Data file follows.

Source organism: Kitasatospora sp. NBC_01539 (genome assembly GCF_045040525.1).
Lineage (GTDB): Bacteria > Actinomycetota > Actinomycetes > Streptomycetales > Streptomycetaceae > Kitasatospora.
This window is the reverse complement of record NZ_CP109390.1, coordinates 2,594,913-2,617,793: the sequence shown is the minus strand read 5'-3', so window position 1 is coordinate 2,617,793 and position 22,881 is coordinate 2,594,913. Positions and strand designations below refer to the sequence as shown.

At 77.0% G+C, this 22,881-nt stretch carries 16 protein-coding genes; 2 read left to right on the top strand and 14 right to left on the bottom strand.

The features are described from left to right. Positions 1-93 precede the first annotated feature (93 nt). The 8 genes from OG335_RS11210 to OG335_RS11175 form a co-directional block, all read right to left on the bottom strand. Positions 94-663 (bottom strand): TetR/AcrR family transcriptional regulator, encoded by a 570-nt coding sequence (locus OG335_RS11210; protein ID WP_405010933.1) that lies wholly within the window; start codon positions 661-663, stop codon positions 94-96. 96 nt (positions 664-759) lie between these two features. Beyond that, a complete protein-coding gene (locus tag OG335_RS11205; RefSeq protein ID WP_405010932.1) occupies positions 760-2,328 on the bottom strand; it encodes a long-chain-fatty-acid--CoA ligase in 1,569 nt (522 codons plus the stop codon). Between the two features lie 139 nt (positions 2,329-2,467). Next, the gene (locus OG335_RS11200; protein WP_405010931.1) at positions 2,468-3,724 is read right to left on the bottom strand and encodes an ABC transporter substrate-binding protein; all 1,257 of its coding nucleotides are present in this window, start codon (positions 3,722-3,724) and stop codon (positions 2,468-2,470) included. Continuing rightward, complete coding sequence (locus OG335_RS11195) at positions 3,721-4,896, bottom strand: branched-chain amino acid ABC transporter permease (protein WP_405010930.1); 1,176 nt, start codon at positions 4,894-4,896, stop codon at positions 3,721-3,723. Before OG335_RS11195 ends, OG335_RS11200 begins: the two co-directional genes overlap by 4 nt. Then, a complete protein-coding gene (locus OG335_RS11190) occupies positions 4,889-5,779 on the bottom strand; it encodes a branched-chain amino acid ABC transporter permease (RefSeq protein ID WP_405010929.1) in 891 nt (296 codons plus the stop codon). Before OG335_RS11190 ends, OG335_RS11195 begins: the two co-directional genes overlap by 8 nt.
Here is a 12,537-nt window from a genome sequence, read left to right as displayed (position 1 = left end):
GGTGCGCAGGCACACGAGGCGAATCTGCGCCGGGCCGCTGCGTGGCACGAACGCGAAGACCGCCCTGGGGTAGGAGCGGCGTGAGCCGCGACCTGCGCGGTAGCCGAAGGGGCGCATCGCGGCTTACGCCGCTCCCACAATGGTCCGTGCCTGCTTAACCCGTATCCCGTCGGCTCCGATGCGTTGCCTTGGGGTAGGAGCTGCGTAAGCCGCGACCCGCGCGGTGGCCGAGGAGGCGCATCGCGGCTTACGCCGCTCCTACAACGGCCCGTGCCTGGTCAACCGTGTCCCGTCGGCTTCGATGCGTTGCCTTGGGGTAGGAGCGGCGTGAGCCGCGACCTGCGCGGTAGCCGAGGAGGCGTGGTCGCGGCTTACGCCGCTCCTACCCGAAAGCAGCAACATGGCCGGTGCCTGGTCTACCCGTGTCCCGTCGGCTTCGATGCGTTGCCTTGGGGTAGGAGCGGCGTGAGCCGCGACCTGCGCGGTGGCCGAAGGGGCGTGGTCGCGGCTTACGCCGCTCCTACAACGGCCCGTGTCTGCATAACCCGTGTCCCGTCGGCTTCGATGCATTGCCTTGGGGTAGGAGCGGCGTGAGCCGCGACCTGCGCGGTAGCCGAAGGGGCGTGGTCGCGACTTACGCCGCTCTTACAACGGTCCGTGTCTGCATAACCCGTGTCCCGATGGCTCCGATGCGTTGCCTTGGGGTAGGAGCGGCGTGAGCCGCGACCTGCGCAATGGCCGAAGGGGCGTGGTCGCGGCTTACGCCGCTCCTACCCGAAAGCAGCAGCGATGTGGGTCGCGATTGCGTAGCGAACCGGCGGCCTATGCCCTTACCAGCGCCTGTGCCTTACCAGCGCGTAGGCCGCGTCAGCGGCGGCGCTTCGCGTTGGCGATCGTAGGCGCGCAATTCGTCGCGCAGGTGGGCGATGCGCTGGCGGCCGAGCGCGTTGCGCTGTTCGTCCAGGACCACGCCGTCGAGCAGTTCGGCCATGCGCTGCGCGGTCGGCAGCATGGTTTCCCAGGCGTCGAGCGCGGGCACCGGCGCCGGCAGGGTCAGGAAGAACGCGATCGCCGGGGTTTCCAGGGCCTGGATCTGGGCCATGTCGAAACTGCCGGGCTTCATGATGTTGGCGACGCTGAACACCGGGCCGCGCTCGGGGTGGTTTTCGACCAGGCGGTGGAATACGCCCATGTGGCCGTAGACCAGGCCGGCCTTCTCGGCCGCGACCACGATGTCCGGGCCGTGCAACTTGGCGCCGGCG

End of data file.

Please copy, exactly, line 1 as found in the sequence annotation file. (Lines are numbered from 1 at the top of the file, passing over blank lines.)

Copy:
Source organism: Kitasatospora sp. NBC_01539 (genome assembly GCF_045040525.1).